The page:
National School Counseling Week: Time for a standing ovation

If anybody deserves a standing ovation, it’s our overworked and often under appreciated school guidance counselors. This is National School Counseling Week, a great time for applauding their crucial role in school communities. Aside from hugging your guidance counselors, check out the American School Counselor Association’s website for ideas on celebrating them. 

You may not know us, but we know your child

The theme for 2017 is “School Counseling: Helping Students Realize Their Potential,” and that’s exactly what guidance counselors do by uncovering students’ abilities, strengths, interests and talents. The “2012 National Survey of School Counselors” described their influence this way: “A single adult can change a child’s life. In schools across the country, counselors are uniquely positioned to change countless lives.”

People don’t realize the many responsibilities school guidance counselors have.  But I do. Back in Utah, guidance counselors were my partners in reaching and inspiring students. My experience was not unique. In the best schools, guidance counselors are plugged into just about everything that happens,  key players in making sure our students have the opportunity for a well-rounded educational experience that prepares them for great futures.

School guidance counselors play a role in our students’ academic development and social and emotional learning.  They are often instrumental in helping students decide on future educational and career plans. And in some circumstances, they are the trusted facilitators who help parents and children communicate through a rough patch.

The 2012 national survey highlighted these crucial functions, but warned that guidance counselors are often “overwhelmed with important, but misallocated work; and they are held accountable for the wrong things. Without a clear focus, they function as the jack-of-100-trades. As a result, schools fail to take advantage of the wonderful resource that counselors are, and family and community partners miss opportunities to support students’ success.”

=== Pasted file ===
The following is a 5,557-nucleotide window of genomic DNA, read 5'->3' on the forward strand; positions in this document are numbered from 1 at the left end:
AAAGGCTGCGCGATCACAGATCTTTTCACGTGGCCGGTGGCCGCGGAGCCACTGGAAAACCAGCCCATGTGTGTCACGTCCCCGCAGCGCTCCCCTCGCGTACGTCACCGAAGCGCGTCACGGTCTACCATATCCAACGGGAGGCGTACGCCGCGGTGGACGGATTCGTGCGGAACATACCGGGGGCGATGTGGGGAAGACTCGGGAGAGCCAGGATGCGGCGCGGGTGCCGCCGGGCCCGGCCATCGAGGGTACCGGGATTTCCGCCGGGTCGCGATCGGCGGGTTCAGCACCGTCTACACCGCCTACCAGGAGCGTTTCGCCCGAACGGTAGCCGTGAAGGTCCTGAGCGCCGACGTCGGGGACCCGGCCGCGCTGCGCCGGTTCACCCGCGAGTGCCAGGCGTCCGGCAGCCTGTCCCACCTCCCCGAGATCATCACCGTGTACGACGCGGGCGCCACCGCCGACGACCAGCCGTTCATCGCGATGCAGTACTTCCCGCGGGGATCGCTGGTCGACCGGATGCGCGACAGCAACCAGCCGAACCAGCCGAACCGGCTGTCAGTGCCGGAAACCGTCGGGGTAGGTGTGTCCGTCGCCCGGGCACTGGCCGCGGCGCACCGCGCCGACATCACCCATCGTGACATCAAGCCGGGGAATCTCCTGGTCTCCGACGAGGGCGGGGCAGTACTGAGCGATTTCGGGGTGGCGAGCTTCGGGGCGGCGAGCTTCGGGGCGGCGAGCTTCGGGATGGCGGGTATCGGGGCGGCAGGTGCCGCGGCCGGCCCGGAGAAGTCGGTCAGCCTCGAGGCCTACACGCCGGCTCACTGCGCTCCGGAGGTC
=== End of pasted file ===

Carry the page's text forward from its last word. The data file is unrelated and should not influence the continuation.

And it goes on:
Numbers tell the story: According to the American School Counselor Association, sponsor of School Counseling Week, the average student-to-counselor ratio is 491:1,with Wyoming students getting the best deal (211:1), and Arizona students, the worst (941:1). The association recommends a ratio of 250:1. An article in The Atlantic noted: “In far too many schools, security officers outnumber school counselors.” The article also noted that more than 850,000students don’t have access to a guidance counselor at all—and this means they are denied the support and tools that all students, regardless of ZIP code, deserve in public schools.

Organizations such as The Aspen Institute’s National Commission on Social, Emotional, and Academic Development, of which NEA is a member of the Partners Collaborative, want schools to be able to focus more attention on students’ social and emotional skills. That approach will definitely elevate the importance of school guidance counselors.

Also, the Every Student Succeeds Act (ESSA) should lead to additional support for these unsung heroes.  Most of the provisions that apply to school counseling are found in the “Student Support and Academic Enrichment Grants” within ESSA, which are meant to “improve conditions for learning to create healthy and safe school environments.”   

Of course, we have to stay engaged in efforts to implement the new law to make sure counseling programs and services get the resources they need.  So while we’re giving a shout out to school guidance counselors, let’s also extend to them the support they give students across America.

Leave a Reply